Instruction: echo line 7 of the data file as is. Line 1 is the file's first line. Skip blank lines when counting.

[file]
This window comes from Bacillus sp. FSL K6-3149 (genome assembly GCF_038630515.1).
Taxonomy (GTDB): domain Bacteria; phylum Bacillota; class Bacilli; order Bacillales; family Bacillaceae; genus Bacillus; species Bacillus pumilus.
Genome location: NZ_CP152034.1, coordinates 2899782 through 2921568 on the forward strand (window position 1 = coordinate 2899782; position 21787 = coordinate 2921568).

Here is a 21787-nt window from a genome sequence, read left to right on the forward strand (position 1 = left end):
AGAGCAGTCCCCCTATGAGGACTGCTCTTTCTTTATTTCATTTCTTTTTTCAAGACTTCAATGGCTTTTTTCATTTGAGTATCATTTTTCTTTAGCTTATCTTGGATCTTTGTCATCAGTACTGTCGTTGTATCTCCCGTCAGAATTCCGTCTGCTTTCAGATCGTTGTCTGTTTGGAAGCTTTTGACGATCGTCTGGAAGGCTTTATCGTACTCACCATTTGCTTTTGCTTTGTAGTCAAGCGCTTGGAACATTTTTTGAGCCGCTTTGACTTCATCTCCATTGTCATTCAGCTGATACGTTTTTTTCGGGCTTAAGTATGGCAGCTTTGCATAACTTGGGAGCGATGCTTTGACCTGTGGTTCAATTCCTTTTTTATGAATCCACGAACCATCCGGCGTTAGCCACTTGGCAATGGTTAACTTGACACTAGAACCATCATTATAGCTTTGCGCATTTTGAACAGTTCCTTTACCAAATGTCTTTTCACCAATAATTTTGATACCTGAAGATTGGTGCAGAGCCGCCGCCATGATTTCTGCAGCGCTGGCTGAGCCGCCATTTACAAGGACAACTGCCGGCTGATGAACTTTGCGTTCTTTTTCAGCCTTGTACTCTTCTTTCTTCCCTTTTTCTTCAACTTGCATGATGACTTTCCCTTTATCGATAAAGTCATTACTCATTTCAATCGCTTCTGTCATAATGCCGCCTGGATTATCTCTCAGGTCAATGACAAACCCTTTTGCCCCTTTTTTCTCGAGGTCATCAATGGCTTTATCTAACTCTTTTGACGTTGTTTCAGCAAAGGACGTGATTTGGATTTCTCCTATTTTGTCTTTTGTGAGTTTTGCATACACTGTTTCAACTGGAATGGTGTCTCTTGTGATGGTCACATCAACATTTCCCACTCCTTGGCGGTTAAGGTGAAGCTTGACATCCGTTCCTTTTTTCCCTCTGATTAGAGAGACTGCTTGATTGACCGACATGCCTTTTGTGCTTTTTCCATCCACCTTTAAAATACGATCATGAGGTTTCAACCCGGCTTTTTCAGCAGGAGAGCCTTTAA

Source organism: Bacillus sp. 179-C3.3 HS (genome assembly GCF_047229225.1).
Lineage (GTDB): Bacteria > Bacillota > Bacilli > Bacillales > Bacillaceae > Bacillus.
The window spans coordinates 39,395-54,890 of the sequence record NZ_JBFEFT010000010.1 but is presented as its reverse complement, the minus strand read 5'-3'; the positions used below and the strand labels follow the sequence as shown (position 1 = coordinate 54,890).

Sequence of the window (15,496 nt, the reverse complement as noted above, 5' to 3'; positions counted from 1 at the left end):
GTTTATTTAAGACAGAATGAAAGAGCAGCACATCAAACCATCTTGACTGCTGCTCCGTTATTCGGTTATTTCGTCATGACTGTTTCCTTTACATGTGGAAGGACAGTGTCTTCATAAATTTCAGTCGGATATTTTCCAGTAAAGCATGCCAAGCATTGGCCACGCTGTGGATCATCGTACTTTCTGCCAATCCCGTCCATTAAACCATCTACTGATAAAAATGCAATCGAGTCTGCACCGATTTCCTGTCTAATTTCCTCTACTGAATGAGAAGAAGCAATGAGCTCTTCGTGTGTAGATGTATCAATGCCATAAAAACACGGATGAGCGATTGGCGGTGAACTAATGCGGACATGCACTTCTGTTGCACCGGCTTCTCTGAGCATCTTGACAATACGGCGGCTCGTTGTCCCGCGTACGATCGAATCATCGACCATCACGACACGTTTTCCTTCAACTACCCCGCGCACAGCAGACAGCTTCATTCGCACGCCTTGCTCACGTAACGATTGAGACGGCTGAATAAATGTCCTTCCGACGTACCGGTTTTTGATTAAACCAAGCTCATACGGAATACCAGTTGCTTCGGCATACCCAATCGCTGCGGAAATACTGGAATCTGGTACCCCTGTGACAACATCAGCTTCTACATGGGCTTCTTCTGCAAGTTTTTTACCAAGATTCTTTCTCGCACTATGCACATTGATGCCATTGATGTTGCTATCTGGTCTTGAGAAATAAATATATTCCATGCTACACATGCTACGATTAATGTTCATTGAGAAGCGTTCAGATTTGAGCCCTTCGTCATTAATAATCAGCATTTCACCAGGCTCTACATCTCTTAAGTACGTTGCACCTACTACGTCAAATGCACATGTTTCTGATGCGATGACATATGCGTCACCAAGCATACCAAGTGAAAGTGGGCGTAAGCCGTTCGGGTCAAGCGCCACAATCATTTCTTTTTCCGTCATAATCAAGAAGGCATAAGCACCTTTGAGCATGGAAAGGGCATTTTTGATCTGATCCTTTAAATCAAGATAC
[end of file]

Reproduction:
Lineage (GTDB): Bacteria > Bacillota > Bacilli > Bacillales > Bacillaceae > Bacillus.